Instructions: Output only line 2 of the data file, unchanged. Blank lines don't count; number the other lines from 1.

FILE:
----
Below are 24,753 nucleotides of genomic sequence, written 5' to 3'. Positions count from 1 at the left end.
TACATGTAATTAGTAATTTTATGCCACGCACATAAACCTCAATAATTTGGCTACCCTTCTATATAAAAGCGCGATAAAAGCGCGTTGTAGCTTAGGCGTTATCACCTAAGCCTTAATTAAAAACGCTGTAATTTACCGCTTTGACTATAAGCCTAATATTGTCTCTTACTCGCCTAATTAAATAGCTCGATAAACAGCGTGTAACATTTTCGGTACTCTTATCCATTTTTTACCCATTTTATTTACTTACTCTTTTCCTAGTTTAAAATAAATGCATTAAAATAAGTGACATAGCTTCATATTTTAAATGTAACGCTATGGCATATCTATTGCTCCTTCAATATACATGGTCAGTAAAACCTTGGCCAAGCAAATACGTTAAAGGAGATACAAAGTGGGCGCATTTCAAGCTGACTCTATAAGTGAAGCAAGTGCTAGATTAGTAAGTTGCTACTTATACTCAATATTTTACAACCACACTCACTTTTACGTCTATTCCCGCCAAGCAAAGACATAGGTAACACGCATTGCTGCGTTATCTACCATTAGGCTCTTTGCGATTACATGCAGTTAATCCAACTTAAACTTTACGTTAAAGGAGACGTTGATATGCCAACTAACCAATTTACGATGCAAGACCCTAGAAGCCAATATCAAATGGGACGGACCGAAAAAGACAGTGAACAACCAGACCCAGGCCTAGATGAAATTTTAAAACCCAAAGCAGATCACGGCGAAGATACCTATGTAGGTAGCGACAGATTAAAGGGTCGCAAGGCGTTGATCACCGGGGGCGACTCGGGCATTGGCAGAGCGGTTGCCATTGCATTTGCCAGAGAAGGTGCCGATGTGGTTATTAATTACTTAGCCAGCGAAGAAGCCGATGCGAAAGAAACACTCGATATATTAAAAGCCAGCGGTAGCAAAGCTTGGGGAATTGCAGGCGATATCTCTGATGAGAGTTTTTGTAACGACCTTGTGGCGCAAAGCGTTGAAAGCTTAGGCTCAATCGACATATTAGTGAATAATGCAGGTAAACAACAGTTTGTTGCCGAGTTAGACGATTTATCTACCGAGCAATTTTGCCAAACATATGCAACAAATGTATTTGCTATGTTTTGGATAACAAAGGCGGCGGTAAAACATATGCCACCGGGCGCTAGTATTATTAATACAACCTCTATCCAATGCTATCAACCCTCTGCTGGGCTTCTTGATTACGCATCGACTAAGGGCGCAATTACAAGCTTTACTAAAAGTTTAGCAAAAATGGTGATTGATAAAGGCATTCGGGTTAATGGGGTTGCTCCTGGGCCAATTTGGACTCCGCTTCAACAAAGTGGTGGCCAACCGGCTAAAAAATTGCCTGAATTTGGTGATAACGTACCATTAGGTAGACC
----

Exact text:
TACATGTAATTAGTAATTTTATGCCACGCACATAAACCTCAATAATTTGGCTACCCTTCTATATAAAAGCGCGATAAAAGCGCGTTGTAGCTTAGGCGTTATCACCTAAGCCTTAATTAAAAACGCTGTAATTTACCGCTTTGACTATAAGCCTAATATTGTCTCTTACTCGCCTAATTAAATAGCTCGATAAACAGCGTGTAACATTTTCGGTACTCTTATCCATTTTTTACCCATTTTATTTACTTACTCTTTTCCTAGTTTAAAATAAATGCATTAAAATAAGTGACATAGCTTCATATTTTAAATGTAACGCTATGGCATATCTATTGCTCCTTCAATATACATGGTCAGTAAAACCTTGGCCAAGCAAATACGTTAAAGGAGATACAAAGTGGGCGCATTTCAAGCTGACTCTATAAGTGAAGCAAGTGCTAGATTAGTAAGTTGCTACTTATACTCAATATTTTACAACCACACTCACTTTTACGTCTATTCCCGCCAAGCAAAGACATAGGTAACACGCATTGCTGCGTTATCTACCATTAGGCTCTTTGCGATTACATGCAGTTAATCCAACTTAAACTTTACGTTAAAGGAGACGTTGATATGCCAACTAACCAATTTACGATGCAAGACCCTAGAAGCCAATATCAAATGGGACGGACCGAAAAAGACAGTGAACAACCAGACCCAGGCCTAGATGAAATTTTAAAACCCAAAGCAGATCACGGCGAAGATACCTATGTAGGTAGCGACAGATTAAAGGGTCGCAAGGCGTTGATCACCGGGGGCGACTCGGGCATTGGCAGAGCGGTTGCCATTGCATTTGCCAGAGAAGGTGCCGATGTGGTTATTAATTACTTAGCCAGCGAAGAAGCCGATGCGAAAGAAACACTCGATATATTAAAAGCCAGCGGTAGCAAAGCTTGGGGAATTGCAGGCGATATCTCTGATGAGAGTTTTTGTAACGACCTTGTGGCGCAAAGCGTTGAAAGCTTAGGCTCAATCGACATATTAGTGAATAATGCAGGTAAACAACAGTTTGTTGCCGAGTTAGACGATTTATCTACCGAGCAATTTTGCCAAACATATGCAACAAATGTATTTGCTATGTTTTGGATAACAAAGGCGGCGGTAAAACATATGCCACCGGGCGCTAGTATTATTAATACAACCTCTATCCAATGCTATCAACCCTCTGCTGGGCTTCTTGATTACGCATCGACTAAGGGCGCAATTACAAGCTTTACTAAAAGTTTAGCAAAAATGGTGATTGATAAAGGCATTCGGGTTAATGGGGTTGCTCCTGGGCCAATTTGGACTCCGCTTCAACAAAGTGGTGGCCAACCGGCTAAAAAATTGCCTGAATTTGGTGATAACGTACCATTAGGTAGACC